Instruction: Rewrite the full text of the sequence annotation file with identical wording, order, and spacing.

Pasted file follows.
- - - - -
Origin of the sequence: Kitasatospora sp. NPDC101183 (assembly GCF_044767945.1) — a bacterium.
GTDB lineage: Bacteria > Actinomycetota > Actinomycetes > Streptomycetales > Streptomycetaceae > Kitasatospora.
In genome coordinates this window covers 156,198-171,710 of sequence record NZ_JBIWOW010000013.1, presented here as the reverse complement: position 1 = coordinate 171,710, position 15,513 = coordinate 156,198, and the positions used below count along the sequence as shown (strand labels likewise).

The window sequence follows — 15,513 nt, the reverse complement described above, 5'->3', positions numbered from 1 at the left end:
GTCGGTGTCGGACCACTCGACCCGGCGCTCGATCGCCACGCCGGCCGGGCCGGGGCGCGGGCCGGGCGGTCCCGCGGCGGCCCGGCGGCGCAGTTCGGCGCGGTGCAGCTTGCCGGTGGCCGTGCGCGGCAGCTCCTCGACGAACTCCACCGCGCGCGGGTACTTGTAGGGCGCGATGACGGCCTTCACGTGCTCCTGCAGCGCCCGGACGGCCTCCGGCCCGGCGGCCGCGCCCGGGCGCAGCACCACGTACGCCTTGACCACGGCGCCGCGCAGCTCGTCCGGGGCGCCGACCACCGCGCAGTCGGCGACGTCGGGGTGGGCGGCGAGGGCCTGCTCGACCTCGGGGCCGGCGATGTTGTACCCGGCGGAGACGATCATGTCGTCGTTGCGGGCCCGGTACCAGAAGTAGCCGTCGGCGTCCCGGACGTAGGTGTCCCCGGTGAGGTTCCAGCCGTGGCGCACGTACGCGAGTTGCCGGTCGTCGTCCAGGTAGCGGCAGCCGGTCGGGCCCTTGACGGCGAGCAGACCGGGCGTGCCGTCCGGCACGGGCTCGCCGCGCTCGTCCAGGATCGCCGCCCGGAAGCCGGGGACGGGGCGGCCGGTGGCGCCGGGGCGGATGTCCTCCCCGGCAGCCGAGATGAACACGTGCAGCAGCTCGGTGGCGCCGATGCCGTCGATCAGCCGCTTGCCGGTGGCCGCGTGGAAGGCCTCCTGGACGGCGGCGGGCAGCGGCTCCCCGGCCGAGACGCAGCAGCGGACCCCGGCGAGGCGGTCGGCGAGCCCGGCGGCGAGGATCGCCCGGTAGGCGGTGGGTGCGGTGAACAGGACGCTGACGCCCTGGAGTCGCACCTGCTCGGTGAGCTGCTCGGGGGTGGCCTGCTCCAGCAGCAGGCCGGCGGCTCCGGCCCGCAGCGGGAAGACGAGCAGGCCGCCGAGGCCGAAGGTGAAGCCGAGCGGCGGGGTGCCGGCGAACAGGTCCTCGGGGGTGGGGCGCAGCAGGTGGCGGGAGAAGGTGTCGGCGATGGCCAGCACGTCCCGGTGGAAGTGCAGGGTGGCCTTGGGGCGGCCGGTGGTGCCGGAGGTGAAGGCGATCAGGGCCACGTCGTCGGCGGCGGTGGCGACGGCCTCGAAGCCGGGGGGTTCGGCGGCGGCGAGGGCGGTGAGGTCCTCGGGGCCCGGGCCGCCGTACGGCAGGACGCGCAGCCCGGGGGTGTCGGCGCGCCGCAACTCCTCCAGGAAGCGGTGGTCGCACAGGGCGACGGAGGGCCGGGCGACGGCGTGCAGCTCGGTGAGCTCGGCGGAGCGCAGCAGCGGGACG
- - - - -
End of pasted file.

Origin of the sequence: Kitasatospora sp. NPDC101183 (assembly GCF_044767945.1) — a bacterium.
GTDB lineage: Bacteria > Actinomycetota > Actinomycetes > Streptomycetales > Streptomycetaceae > Kitasatospora.
In genome coordinates this window covers 156,198-171,710 of sequence record NZ_JBIWOW010000013.1, presented here as the reverse complement: position 1 = coordinate 171,710, position 15,513 = coordinate 156,198, and the positions used below count along the sequence as shown (strand labels likewise).

The window sequence follows — 15,513 nt, the reverse complement described above, 5'->3', positions numbered from 1 at the left end:
GTCGGTGTCGGACCACTCGACCCGGCGCTCGATCGCCACGCCGGCCGGGCCGGGGCGCGGGCCGGGCGGTCCCGCGGCGGCCCGGCGGCGCAGTTCGGCGCGGTGCAGCTTGCCGGTGGCCGTGCGCGGCAGCTCCTCGACGAACTCCACCGCGCGCGGGTACTTGTAGGGCGCGATGACGGCCTTCACGTGCTCCTGCAGCGCCCGGACGGCCTCCGGCCCGGCGGCCGCGCCCGGGCGCAGCACCACGTACGCCTTGACCACGGCGCCGCGCAGCTCGTCCGGGGCGCCGACCACCGCGCAGTCGGCGACGTCGGGGTGGGCGGCGAGGGCCTGCTCGACCTCGGGGCCGGCGATGTTGTACCCGGCGGAGACGATCATGTCGTCGTTGCGGGCCCGGTACCAGAAGTAGCCGTCGGCGTCCCGGACGTAGGTGTCCCCGGTGAGGTTCCAGCCGTGGCGCACGTACGCGAGTTGCCGGTCGTCGTCCAGGTAGCGGCAGCCGGTCGGGCCCTTGACGGCGAGCAGACCGGGCGTGCCGTCCGGCACGGGCTCGCCGCGCTCGTCCAGGATCGCCGCCCGGAAGCCGGGGACGGGGCGGCCGGTGGCGCCGGGGCGGATGTCCTCCCCGGCAGCCGAGATGAACACGTGCAGCAGCTCGGTGGCGCCGATGCCGTCGATCAGCCGCTTGCCGGTGGCCGCGTGGAAGGCCTCCTGGACGGCGGCGGGCAGCGGCTCCCCGGCCGAGACGCAGCAGCGGACCCCGGCGAGGCGGTCGGCGAGCCCGGCGGCGAGGATCGCCCGGTAGGCGGTGGGTGCGGTGAACAGGACGCTGACGCCCTGGAGTCGCACCTGCTCGGTGAGCTGCTCGGGGGTGGCCTGCTCCAGCAGCAGGCCGGCGGCTCCGGCCCGCAGCGGGAAGACGAGCAGGCCGCCGAGGCCGAAGGTGAAGCCGAGCGGCGGGGTGCCGGCGAACAGGTCCTCGGGGGTGGGGCGCAGCAGGTGGCGGGAGAAGGTGTCGGCGATGGCCAGCACGTCCCGGTGGAAGTGCAGGGTGGCCTTGGGGCGGCCGGTGGTGCCGGAGGTGAAGGCGATCAGGGCCACGTCGTCGGCGGCGGTGGCGACGGCCTCGAAGCCGGGGGGTTCGGCGGCGGCGAGGGCGGTGAGGTCCTCGGGGCCCGGGCCGCCGTACGGCAGGACGCGCAGCCCGGGGGTGTCGGCGCGCCGCAACTCCTCCAGGAAGCGGTGGTCGCACAGGGCGACGGAGGGCCGGGCGACGGCGTGCAGCTCGGTGAGCTCGGCGGAGCGCAGCAGCGGGACG